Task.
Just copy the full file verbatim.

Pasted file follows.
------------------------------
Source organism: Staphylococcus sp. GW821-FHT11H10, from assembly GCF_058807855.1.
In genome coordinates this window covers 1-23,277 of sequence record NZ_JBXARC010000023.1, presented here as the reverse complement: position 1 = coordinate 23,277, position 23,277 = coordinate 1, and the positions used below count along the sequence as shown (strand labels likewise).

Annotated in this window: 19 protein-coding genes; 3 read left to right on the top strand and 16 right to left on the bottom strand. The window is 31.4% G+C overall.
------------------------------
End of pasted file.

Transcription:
Source organism: Staphylococcus sp. GW821-FHT11H10, from assembly GCF_058807855.1.
In genome coordinates this window covers 1-23,277 of sequence record NZ_JBXARC010000023.1, presented here as the reverse complement: position 1 = coordinate 23,277, position 23,277 = coordinate 1, and the positions used below count along the sequence as shown (strand labels likewise).

Annotated in this window: 19 protein-coding genes; 3 read left to right on the top strand and 16 right to left on the bottom strand. The window is 31.4% G+C overall.